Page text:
It can be difficult to accurately differentiate PD from other forms of parkinsonism, especially during the early stages of disease. Levodopa administration can be used for diagnostic purposes, as PD patients respond more frequently and robustly to levodopa compared with other forms of parkinsonism.
Clarke and Davies (145) reviewed 13 studies that examined whether an acute levodopa or apomorphine challenge test could aid in the diagnosis of PD. Four studies examined de novo patients and nine examined patients with clinically established PD. Although there was significant variability in the methodologies employed, abstracted sensitivity and specificity data were summarized from the studies and the two challenge tests compared as to their ability to accurately predict patients' diagnosis. The sensitivity for the diagnosis of established PD for apomorphine was 0.86 [95% confidence interval (CI)], acute levodopa 0.75 (95% CI), and chronic levodopa therapy 0.91 (95% CI). The specificity for the diagnosis of established PD was apomorphine 0.85 (95% CI), acute levodopa 0.87 (95% CI), and chronic levodopa therapy 0.77 (95% CI). The number of patients positive for each test divided by the number with clinically diagnosed de novo disease was apomorphine 0.63 (95% CI), acute levodopa therapy 0.69 (95% CI), and chronic levodopa therapy 0.76 (95% CI). Three of the studies allowed for the possibility to cross correlate agonist or acute levodopa with chronic levodopa therapy. Twenty-one chronic levodopa patients described as having a positive response initially had a negative result with acute levodopa. The authors concluded that the accuracy of the acute levodopa and apomorphine tests was similar but not superior to that of chronic levodopa therapy, and that these were not more accurate than the established accuracy of clinical diagnosis of PD (75-80% accuracy). In addition, given the additional costs and adverse effects associated with their use, they could not recommend using the challenge tests.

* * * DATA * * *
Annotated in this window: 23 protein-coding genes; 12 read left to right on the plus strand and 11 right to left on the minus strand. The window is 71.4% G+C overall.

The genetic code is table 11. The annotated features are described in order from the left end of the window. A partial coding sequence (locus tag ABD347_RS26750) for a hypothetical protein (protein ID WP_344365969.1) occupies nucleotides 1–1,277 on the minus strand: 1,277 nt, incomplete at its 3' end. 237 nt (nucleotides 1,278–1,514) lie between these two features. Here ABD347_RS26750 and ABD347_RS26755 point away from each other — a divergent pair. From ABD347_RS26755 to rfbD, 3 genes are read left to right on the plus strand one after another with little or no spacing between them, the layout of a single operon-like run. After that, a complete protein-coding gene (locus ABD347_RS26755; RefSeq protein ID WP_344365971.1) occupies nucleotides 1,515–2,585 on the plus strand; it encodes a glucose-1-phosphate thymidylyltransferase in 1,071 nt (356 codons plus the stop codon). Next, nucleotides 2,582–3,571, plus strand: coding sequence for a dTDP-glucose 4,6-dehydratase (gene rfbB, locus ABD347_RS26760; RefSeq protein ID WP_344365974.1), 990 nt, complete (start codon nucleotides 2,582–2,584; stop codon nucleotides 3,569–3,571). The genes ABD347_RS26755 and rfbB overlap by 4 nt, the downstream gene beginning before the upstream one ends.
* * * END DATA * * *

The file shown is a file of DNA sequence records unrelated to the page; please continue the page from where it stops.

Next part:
Rossi (146) reported the use of acute challenges with apomorphine and lev-odopa in patients with clinically defined forms of parkinsonism to assess the potential accuracy of the tests in making a diagnosis. Motor responses to the acute administration of levodopa and apomorphine were analyzed in a series of 134 parkinsonian patients (83 with a clinical diagnosis of PD, 28 patients with multiple system atrophy (MSA), 6 with progressive supranuclear palsy, and 17 unclassified patients). The duration of disease or the clinical stage of the patients was not described. UPDRS motor scores were evaluated one hour following levodopa administration and 20 minutes after apomorphine injection. The motor evaluation was matched with the clinical diagnosis and the response to chronic levodopa therapy. Those patients who had improvement of at least 16% on the UPDRS were more likely to have PD when compared to non-PD patients. When comparing PD with
MSA patients, those who improved at least 18% on the UPDRS were more likely to have PD rather than MSA. If a patient responded to the challenge test with at least a 14.5% improvement in UPDRS, they were more likely to respond favorably to chronic levodopa therapy. The authors conclude that use of the challenge test was helpful in making treatment decisions regarding long-term levodopa therapy. It appears that, overall, an acute levodopa test is not very useful in improving our ability to diagnose PD. Questions remain about its use in making treatment decisions.
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